Basic Harissa

This is a chile and garlic paste from Northern Africa that I have been wanting to try for quite awhile.  I must say I waited way too long.  This stuff is awesome!  It’s not very hot, but it is super flavorful.  Use it anywhere you would Tabasco or Sambal (on eggs, in sandwiches, in soups/stews, etc…).  I used dried New Mexico chiles, but you could use any one dried chile or even a combination.  This is a basic Harissa recipe.  Other variations have tomato paste, cilantro, lemon juice, and/or cumin (among other ingredients).  I’ll probably add some cilantro next time I make this.  This keeps in the refrigerator a couple of months.

Basic Harissa
makes 1 cup

Note: You can grind the spices in a spice grinder, a coffee grinder or with a mortar and pestle.

4 ounces dried chiles
5 cloves garlic, peeled
1 teaspoon kosher salt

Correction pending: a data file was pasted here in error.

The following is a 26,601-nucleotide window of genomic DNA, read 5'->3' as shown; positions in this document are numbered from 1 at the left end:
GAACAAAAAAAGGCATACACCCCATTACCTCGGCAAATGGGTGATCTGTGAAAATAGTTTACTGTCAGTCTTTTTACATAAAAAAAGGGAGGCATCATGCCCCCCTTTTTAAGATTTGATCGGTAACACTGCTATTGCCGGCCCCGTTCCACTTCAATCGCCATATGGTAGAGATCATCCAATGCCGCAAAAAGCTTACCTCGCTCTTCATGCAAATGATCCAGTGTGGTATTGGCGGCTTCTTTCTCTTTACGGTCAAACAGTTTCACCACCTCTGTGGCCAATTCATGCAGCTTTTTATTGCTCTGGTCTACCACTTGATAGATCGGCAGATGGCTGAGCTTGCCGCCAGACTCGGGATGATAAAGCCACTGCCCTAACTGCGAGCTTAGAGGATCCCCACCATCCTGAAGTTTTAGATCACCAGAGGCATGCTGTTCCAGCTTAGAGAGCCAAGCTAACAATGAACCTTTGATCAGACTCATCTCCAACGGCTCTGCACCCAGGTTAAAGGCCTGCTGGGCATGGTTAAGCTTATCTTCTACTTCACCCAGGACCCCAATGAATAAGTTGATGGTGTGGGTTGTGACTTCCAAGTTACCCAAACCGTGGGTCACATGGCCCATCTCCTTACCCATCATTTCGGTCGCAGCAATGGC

1 1/2 teaspoons caraway seeds, freshly ground
1 1/2 teaspoons coriander seeds, freshly ground
2 tablespoons extra virgin olive oil, plus extra for storage

Place the chiles in a large bowl and cover with boiling water. Let rest until softened, about 30 minutes. Drain, then remove the seeds and  stems from the chiles.

Place the seeded and stemmed chiles into the bowl of a food processor (or blender) with the garlic and pulse a couple of times. Add the salt, caraway and coriander. Process until smooth, pouring the olive oil into the feeding tube on top as you blend. Add a little water if necessary to achieve the right consistency: The harissa should be a thick paste. To store, top off with a thin layer of olive oil and refrigerate.


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